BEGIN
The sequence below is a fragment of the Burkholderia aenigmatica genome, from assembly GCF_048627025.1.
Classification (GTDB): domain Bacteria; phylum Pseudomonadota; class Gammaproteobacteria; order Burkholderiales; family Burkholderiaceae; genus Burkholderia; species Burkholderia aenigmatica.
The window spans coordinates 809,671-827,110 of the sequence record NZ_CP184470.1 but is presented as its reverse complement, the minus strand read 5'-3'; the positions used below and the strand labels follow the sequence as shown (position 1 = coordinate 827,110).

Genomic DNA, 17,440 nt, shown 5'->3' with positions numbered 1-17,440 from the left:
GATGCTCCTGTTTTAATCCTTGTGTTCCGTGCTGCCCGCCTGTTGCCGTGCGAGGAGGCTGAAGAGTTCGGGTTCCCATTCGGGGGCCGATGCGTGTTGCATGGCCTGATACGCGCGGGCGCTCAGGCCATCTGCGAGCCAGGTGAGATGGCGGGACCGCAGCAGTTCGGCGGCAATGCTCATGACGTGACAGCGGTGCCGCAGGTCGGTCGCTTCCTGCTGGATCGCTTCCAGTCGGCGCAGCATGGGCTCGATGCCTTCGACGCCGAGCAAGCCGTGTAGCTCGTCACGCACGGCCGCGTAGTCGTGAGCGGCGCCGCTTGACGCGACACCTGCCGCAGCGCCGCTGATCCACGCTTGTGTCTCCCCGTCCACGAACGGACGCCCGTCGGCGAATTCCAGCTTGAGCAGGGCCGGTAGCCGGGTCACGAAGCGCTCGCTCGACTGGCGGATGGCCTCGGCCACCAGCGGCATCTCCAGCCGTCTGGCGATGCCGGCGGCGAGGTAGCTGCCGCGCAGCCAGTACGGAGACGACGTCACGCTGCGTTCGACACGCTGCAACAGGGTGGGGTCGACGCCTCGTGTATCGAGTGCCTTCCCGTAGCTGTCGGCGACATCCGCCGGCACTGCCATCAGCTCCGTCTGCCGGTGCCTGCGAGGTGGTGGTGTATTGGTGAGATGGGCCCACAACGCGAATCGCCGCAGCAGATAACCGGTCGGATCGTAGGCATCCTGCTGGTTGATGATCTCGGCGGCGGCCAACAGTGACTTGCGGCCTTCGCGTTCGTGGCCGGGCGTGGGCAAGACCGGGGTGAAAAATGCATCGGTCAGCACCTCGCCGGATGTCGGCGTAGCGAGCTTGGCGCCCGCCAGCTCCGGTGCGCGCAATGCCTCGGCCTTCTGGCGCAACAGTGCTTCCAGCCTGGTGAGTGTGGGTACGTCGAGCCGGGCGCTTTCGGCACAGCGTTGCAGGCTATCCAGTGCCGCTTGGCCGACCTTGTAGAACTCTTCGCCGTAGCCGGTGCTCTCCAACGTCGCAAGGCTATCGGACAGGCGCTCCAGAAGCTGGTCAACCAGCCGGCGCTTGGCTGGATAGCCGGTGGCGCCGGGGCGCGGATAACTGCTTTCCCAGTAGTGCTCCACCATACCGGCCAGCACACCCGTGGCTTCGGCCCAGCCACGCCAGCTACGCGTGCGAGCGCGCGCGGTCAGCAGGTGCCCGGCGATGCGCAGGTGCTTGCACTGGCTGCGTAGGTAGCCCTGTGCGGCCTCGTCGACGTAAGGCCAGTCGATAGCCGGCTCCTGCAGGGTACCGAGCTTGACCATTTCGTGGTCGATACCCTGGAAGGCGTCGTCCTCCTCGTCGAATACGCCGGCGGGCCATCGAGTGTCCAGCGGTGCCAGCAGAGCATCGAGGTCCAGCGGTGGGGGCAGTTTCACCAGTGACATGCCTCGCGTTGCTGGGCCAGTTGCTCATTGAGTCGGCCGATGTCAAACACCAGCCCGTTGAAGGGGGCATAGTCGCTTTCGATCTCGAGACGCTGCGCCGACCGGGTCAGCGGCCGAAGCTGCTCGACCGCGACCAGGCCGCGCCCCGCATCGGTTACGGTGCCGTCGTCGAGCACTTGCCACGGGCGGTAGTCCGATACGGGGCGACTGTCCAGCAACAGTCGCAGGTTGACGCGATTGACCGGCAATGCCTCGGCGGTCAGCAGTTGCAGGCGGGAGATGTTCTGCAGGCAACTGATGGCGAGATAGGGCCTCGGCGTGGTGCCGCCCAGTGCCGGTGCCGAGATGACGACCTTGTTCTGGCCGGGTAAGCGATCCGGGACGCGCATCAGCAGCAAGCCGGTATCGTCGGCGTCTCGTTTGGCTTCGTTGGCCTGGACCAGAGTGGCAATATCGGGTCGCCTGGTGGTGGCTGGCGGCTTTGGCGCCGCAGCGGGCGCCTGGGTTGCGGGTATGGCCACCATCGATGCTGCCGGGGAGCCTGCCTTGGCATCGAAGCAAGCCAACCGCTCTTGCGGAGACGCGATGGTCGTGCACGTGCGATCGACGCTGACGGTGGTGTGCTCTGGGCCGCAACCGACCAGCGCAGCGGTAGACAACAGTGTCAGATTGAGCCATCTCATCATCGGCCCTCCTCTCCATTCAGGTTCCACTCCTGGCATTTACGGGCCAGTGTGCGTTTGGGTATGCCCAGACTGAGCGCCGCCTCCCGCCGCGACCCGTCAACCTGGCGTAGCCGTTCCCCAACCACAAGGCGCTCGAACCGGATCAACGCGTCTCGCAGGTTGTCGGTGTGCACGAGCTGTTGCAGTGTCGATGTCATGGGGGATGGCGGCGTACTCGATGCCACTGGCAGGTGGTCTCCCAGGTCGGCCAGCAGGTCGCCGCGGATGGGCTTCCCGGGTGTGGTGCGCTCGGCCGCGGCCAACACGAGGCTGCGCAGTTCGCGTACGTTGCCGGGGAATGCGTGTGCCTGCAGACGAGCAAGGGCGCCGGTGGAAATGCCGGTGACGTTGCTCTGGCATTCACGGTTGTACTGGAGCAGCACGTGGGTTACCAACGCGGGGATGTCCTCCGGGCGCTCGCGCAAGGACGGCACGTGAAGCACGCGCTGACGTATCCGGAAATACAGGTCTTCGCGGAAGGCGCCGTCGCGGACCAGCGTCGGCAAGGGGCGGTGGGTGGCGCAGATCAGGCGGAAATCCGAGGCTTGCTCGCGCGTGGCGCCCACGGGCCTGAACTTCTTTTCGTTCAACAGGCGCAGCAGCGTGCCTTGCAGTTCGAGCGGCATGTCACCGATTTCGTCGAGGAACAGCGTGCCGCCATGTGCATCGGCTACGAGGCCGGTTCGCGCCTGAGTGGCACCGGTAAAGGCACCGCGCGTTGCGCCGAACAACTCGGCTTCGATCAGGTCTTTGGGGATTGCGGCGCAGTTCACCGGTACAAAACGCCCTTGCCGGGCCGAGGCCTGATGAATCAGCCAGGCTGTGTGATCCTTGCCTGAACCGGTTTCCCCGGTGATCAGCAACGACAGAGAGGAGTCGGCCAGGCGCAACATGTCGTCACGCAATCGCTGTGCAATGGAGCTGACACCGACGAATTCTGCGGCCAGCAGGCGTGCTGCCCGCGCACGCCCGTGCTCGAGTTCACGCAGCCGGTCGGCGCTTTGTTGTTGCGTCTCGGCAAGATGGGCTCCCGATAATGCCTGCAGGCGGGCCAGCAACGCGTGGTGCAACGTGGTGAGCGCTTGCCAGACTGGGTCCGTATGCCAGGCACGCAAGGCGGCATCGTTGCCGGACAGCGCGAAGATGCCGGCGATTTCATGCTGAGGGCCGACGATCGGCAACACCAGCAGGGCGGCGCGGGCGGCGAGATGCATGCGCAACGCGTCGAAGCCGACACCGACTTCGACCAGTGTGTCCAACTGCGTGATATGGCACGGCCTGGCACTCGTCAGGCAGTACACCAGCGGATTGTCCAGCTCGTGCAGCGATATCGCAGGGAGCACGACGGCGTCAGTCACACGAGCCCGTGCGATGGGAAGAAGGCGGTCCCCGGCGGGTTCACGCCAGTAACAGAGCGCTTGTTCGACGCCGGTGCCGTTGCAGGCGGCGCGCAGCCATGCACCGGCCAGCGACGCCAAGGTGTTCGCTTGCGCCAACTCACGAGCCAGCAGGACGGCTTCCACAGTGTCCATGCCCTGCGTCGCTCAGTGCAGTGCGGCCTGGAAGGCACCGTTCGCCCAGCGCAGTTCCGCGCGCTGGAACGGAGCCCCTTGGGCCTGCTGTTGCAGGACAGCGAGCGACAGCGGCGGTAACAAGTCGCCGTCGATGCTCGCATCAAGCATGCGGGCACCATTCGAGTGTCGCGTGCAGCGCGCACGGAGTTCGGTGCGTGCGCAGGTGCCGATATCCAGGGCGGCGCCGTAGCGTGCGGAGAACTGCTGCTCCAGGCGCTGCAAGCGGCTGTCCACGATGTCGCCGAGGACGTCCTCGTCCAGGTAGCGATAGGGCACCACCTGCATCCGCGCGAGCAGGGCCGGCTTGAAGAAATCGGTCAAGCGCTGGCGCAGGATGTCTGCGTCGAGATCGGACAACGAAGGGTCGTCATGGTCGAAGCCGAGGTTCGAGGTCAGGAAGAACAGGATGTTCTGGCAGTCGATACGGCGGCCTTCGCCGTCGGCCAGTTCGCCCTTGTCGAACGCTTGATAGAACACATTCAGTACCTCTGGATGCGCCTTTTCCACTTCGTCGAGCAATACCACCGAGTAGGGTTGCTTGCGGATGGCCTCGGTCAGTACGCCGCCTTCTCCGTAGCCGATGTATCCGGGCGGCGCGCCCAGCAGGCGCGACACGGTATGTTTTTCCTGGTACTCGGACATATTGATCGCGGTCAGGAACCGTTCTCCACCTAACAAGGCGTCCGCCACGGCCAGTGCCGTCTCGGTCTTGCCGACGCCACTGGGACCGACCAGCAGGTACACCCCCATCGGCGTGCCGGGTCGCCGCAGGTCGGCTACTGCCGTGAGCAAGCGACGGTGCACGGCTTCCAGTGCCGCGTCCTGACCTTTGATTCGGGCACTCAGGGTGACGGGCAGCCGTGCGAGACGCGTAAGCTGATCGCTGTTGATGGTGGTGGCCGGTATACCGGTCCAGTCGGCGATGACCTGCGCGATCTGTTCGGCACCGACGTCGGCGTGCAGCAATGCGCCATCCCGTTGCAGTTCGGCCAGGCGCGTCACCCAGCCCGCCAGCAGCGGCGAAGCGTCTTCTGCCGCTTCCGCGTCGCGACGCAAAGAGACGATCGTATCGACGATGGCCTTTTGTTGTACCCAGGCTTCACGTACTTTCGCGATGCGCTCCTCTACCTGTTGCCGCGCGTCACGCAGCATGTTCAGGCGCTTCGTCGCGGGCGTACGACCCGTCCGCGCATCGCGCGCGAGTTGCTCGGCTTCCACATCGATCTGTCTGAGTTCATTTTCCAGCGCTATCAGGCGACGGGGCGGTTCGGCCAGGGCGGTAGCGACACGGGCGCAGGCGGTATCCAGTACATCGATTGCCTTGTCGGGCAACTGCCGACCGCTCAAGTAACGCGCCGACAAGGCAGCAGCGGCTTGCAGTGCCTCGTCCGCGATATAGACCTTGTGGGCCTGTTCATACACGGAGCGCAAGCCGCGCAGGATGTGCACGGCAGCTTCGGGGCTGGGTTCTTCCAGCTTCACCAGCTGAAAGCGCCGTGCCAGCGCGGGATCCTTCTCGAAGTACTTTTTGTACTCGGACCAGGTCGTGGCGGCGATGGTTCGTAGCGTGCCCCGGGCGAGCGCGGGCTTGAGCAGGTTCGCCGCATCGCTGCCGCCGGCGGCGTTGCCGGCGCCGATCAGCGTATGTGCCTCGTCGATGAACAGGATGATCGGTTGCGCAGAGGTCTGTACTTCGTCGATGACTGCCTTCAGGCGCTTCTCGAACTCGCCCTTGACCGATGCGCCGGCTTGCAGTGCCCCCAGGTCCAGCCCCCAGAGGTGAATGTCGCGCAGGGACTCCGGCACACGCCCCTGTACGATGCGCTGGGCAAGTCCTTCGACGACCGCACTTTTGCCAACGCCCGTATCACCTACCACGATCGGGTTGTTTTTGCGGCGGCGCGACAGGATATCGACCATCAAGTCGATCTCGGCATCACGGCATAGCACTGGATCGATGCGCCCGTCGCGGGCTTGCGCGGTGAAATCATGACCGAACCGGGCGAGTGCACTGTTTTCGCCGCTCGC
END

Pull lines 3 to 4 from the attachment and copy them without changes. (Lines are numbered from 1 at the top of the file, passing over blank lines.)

The window spans coordinates 809,671-827,110 of the sequence record NZ_CP184470.1 but is presented as its reverse complement, the minus strand read 5'-3'; the positions used below and the strand labels follow the sequence as shown (position 1 = coordinate 827,110).

Genomic DNA, 17,440 nt, shown 5'->3' with positions numbered 1-17,440 from the left: